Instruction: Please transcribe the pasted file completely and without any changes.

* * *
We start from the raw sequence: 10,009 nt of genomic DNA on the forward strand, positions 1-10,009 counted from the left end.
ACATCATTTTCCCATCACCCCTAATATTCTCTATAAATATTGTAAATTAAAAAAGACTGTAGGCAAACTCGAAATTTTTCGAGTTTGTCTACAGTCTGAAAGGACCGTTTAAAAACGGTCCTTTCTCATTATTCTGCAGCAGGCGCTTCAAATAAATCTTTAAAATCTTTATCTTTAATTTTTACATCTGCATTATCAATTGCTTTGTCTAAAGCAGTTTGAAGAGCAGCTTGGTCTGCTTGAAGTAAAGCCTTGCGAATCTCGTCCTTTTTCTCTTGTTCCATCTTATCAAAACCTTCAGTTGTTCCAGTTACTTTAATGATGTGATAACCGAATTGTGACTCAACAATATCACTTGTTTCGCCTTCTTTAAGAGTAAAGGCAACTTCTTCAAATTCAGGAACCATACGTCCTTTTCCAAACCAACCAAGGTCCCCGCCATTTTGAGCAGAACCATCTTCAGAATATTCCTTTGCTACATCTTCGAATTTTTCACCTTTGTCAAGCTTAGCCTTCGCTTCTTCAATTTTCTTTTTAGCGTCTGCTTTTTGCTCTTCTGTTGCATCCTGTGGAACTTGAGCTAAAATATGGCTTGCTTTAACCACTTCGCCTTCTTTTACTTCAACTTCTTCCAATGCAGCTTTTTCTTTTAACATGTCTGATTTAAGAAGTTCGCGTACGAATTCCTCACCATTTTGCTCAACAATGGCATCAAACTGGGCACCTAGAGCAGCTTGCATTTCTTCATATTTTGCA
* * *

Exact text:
We start from the raw sequence: 10,009 nt of genomic DNA on the forward strand, positions 1-10,009 counted from the left end.
ACATCATTTTCCCATCACCCCTAATATTCTCTATAAATATTGTAAATTAAAAAAGACTGTAGGCAAACTCGAAATTTTTCGAGTTTGTCTACAGTCTGAAAGGACCGTTTAAAAACGGTCCTTTCTCATTATTCTGCAGCAGGCGCTTCAAATAAATCTTTAAAATCTTTATCTTTAATTTTTACATCTGCATTATCAATTGCTTTGTCTAAAGCAGTTTGAAGAGCAGCTTGGTCTGCTTGAAGTAAAGCCTTGCGAATCTCGTCCTTTTTCTCTTGTTCCATCTTATCAAAACCTTCAGTTGTTCCAGTTACTTTAATGATGTGATAACCGAATTGTGACTCAACAATATCACTTGTTTCGCCTTCTTTAAGAGTAAAGGCAACTTCTTCAAATTCAGGAACCATACGTCCTTTTCCAAACCAACCAAGGTCCCCGCCATTTTGAGCAGAACCATCTTCAGAATATTCCTTTGCTACATCTTCGAATTTTTCACCTTTGTCAAGCTTAGCCTTCGCTTCTTCAATTTTCTTTTTAGCGTCTGCTTTTTGCTCTTCTGTTGCATCCTGTGGAACTTGAGCTAAAATATGGCTTGCTTTAACCACTTCGCCTTCTTTTACTTCAACTTCTTCCAATGCAGCTTTTTCTTTTAACATGTCTGATTTAAGAAGTTCGCGTACGAATTCCTCACCATTTTGCTCAACAATGGCATCAAACTGGGCACCTAGAGCAGCTTGCATTTCTTCATATTTTGCA